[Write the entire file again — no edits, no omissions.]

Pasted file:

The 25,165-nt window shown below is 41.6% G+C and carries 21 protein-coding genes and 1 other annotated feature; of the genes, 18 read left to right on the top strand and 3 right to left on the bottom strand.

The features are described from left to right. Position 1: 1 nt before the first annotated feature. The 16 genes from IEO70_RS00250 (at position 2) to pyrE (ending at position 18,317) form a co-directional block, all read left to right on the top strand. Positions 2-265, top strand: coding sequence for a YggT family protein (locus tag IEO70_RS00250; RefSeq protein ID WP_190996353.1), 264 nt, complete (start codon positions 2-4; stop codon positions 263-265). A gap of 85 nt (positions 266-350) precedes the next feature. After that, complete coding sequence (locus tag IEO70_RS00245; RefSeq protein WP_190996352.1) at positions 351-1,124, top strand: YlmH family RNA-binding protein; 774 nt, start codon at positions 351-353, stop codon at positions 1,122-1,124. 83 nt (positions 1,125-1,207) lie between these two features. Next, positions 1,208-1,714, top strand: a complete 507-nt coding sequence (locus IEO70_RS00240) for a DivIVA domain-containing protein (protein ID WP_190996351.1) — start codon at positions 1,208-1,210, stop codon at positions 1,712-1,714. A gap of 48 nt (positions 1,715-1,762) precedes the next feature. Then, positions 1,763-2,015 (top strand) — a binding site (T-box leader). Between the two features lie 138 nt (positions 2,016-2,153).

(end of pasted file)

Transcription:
The 25,165-nt window shown below is 41.6% G+C and carries 21 protein-coding genes and 1 other annotated feature; of the genes, 18 read left to right on the top strand and 3 right to left on the bottom strand.

The features are described from left to right. Position 1: 1 nt before the first annotated feature. The 16 genes from IEO70_RS00250 (at position 2) to pyrE (ending at position 18,317) form a co-directional block, all read left to right on the top strand. Positions 2-265, top strand: coding sequence for a YggT family protein (locus tag IEO70_RS00250; RefSeq protein ID WP_190996353.1), 264 nt, complete (start codon positions 2-4; stop codon positions 263-265). A gap of 85 nt (positions 266-350) precedes the next feature. After that, complete coding sequence (locus tag IEO70_RS00245; RefSeq protein WP_190996352.1) at positions 351-1,124, top strand: YlmH family RNA-binding protein; 774 nt, start codon at positions 351-353, stop codon at positions 1,122-1,124. 83 nt (positions 1,125-1,207) lie between these two features. Next, positions 1,208-1,714, top strand: a complete 507-nt coding sequence (locus IEO70_RS00240) for a DivIVA domain-containing protein (protein ID WP_190996351.1) — start codon at positions 1,208-1,210, stop codon at positions 1,712-1,714. A gap of 48 nt (positions 1,715-1,762) precedes the next feature. Then, positions 1,763-2,015 (top strand) — a binding site (T-box leader). Between the two features lie 138 nt (positions 2,016-2,153).